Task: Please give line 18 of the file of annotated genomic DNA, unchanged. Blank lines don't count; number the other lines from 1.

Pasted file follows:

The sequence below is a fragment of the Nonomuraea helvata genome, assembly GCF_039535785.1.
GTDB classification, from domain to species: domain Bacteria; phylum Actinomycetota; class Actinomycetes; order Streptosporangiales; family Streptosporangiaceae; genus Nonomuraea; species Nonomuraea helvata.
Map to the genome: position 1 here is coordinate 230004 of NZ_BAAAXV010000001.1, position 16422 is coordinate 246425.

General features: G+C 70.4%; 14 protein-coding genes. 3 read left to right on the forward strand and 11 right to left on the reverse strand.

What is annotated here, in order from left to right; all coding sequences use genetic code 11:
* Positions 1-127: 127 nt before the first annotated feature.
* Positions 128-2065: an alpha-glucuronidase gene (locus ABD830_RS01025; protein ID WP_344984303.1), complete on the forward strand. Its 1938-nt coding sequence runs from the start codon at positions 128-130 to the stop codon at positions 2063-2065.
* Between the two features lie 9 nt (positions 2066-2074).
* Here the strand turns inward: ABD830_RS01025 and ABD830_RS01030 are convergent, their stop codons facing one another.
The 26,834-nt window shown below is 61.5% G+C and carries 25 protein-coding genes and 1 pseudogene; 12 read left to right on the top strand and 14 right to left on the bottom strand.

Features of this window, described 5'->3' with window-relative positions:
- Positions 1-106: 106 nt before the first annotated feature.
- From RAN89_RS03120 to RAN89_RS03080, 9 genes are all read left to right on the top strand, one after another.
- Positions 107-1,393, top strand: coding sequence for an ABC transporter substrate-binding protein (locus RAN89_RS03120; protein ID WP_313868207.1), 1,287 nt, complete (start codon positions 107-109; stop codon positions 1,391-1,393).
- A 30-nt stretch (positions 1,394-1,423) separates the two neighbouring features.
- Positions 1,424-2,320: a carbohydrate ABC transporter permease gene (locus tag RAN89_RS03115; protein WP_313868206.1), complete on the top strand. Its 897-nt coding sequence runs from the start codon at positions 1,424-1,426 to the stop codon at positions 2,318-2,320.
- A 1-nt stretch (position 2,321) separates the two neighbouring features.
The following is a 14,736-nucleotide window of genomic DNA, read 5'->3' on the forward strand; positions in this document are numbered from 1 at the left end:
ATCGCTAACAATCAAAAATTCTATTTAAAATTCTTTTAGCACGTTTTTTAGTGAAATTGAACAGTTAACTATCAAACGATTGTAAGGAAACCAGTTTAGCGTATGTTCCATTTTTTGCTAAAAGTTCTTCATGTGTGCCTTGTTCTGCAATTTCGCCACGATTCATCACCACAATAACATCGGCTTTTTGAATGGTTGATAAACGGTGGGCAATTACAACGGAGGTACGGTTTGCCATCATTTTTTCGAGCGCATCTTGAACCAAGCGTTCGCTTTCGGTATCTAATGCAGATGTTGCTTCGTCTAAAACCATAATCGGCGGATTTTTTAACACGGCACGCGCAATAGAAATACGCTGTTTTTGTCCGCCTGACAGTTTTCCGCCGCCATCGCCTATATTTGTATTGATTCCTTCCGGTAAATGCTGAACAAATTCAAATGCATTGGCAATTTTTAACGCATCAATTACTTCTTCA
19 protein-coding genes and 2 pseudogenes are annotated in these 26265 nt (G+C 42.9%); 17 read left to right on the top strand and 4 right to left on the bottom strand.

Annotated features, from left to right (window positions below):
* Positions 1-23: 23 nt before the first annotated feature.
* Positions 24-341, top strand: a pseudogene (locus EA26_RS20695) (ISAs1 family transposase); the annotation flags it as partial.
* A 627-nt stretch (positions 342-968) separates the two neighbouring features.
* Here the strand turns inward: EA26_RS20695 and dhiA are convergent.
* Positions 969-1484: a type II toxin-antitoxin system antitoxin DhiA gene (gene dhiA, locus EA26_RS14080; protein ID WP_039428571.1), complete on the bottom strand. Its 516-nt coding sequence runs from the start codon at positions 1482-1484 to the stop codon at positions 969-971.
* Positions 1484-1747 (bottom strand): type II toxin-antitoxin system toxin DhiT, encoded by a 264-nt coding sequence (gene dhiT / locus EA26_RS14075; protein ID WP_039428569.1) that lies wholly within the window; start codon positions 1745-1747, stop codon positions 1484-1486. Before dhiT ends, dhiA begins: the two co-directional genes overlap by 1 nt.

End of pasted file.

The following is a 14,736-nucleotide window of genomic DNA, read 5'->3' on the forward strand; positions in this document are numbered from 1 at the left end: